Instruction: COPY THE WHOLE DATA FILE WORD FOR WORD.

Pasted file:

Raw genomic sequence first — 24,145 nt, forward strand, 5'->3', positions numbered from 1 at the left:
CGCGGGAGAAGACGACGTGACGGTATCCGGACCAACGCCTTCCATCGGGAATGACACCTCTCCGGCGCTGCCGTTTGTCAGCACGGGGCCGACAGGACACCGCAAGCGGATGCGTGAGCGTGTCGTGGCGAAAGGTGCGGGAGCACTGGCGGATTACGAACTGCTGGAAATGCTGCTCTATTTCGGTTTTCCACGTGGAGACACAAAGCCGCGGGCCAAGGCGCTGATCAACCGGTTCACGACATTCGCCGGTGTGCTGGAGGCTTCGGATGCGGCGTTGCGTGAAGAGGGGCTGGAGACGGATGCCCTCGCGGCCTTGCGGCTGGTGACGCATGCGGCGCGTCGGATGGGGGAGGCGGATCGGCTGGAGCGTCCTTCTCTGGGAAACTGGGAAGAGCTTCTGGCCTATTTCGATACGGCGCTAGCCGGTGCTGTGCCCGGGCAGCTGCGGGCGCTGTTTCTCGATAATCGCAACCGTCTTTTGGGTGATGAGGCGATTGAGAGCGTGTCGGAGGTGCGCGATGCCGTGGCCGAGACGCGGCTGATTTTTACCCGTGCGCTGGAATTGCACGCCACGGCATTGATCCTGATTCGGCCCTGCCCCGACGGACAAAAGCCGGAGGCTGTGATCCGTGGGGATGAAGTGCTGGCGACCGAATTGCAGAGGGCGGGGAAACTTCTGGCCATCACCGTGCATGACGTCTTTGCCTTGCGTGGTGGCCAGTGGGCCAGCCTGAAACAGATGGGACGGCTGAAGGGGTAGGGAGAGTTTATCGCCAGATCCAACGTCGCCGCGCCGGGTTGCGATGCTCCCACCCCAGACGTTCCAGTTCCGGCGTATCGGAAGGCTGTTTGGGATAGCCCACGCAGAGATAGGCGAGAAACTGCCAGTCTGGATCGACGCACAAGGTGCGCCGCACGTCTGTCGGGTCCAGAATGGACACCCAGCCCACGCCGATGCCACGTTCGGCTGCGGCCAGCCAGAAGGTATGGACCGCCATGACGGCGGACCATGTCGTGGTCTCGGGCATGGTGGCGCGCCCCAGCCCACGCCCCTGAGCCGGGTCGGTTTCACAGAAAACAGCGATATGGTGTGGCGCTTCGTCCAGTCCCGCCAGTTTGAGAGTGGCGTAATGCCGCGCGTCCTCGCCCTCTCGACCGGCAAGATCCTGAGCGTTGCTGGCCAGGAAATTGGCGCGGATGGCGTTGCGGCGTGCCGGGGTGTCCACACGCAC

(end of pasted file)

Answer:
Raw genomic sequence first — 24,145 nt, forward strand, 5'->3', positions numbered from 1 at the left:
CGCGGGAGAAGACGACGTGACGGTATCCGGACCAACGCCTTCCATCGGGAATGACACCTCTCCGGCGCTGCCGTTTGTCAGCACGGGGCCGACAGGACACCGCAAGCGGATGCGTGAGCGTGTCGTGGCGAAAGGTGCGGGAGCACTGGCGGATTACGAACTGCTGGAAATGCTGCTCTATTTCGGTTTTCCACGTGGAGACACAAAGCCGCGGGCCAAGGCGCTGATCAACCGGTTCACGACATTCGCCGGTGTGCTGGAGGCTTCGGATGCGGCGTTGCGTGAAGAGGGGCTGGAGACGGATGCCCTCGCGGCCTTGCGGCTGGTGACGCATGCGGCGCGTCGGATGGGGGAGGCGGATCGGCTGGAGCGTCCTTCTCTGGGAAACTGGGAAGAGCTTCTGGCCTATTTCGATACGGCGCTAGCCGGTGCTGTGCCCGGGCAGCTGCGGGCGCTGTTTCTCGATAATCGCAACCGTCTTTTGGGTGATGAGGCGATTGAGAGCGTGTCGGAGGTGCGCGATGCCGTGGCCGAGACGCGGCTGATTTTTACCCGTGCGCTGGAATTGCACGCCACGGCATTGATCCTGATTCGGCCCTGCCCCGACGGACAAAAGCCGGAGGCTGTGATCCGTGGGGATGAAGTGCTGGCGACCGAATTGCAGAGGGCGGGGAAACTTCTGGCCATCACCGTGCATGACGTCTTTGCCTTGCGTGGTGGCCAGTGGGCCAGCCTGAAACAGATGGGACGGCTGAAGGGGTAGGGAGAGTTTATCGCCAGATCCAACGTCGCCGCGCCGGGTTGCGATGCTCCCACCCCAGACGTTCCAGTTCCGGCGTATCGGAAGGCTGTTTGGGATAGCCCACGCAGAGATAGGCGAGAAACTGCCAGTCTGGATCGACGCACAAGGTGCGCCGCACGTCTGTCGGGTCCAGAATGGACACCCAGCCCACGCCGATGCCACGTTCGGCTGCGGCCAGCCAGAAGGTATGGACCGCCATGACGGCGGACCATGTCGTGGTCTCGGGCATGGTGGCGCGCCCCAGCCCACGCCCCTGAGCCGGGTCGGTTTCACAGAAAACAGCGATATGGTGTGGCGCTTCGTCCAGTCCCGCCAGTTTGAGAGTGGCGTAATGCCGCGCGTCCTCGCCCTCTCGACCGGCAAGATCCTGAGCGTTGCTGGCCAGGAAATTGGCGCGGATGGCGTTGCGGCGTGCCGGGGTGTCCACACGCAC